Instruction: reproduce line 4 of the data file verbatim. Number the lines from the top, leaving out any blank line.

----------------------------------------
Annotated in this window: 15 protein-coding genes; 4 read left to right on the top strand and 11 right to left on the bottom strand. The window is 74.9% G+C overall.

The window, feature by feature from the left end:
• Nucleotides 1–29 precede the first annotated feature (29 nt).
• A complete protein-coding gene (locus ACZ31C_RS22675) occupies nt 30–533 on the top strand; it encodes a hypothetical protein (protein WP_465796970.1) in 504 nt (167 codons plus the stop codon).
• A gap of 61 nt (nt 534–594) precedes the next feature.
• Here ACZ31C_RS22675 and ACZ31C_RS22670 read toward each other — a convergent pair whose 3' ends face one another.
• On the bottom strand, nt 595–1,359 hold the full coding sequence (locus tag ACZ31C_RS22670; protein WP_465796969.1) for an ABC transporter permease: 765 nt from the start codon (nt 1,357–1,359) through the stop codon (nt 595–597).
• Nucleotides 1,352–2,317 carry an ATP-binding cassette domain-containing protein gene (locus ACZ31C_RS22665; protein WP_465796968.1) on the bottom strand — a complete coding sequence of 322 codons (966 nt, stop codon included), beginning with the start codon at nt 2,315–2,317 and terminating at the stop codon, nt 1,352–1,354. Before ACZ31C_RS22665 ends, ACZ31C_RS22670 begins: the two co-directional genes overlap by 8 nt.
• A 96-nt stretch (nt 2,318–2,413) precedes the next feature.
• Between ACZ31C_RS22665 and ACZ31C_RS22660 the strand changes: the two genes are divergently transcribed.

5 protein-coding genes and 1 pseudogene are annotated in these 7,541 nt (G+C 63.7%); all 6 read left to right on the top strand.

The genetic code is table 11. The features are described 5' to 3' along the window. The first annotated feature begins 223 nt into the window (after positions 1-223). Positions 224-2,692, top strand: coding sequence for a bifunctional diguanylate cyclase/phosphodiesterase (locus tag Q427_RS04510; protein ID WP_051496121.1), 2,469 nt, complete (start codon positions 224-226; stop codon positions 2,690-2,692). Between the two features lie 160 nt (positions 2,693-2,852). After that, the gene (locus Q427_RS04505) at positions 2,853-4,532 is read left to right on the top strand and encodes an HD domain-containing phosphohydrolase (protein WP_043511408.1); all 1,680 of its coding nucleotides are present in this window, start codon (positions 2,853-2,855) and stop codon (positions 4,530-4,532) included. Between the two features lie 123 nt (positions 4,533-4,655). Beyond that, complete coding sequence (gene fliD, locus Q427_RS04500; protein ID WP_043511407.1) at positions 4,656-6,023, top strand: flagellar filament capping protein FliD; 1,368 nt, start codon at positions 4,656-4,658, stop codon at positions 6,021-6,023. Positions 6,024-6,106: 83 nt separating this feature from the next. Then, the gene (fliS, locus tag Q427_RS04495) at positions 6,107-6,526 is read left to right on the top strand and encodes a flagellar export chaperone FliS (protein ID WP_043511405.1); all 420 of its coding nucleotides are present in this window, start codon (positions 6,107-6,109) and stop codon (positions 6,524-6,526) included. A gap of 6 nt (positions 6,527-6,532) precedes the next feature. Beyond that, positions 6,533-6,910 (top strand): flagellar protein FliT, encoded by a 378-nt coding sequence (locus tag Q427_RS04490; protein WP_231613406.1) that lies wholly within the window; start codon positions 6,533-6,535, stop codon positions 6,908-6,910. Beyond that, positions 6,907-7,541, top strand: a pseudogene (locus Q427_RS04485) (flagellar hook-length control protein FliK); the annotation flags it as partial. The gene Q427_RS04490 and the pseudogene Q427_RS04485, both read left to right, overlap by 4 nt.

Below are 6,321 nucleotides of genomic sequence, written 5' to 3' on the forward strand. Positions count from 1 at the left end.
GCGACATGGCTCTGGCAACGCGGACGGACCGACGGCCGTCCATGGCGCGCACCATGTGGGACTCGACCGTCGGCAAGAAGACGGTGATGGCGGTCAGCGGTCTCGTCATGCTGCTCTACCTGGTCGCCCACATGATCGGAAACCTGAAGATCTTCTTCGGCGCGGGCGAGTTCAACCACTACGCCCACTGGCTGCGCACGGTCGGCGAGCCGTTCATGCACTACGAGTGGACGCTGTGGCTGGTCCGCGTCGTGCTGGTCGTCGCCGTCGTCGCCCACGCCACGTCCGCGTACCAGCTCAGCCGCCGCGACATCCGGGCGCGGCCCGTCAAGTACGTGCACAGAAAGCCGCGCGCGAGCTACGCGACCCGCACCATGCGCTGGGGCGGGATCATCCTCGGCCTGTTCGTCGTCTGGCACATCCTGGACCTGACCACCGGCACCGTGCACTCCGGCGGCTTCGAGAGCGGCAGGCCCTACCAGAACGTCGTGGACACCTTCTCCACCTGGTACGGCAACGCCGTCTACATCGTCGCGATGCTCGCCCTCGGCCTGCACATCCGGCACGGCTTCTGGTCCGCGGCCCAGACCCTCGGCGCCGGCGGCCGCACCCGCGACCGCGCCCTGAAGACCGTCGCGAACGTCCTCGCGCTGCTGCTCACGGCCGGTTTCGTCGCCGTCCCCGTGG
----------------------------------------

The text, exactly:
• A complete protein-coding gene (locus ACZ31C_RS22675) occupies nt 30–533 on the top strand; it encodes a hypothetical protein (protein WP_465796970.1) in 504 nt (167 codons plus the stop codon).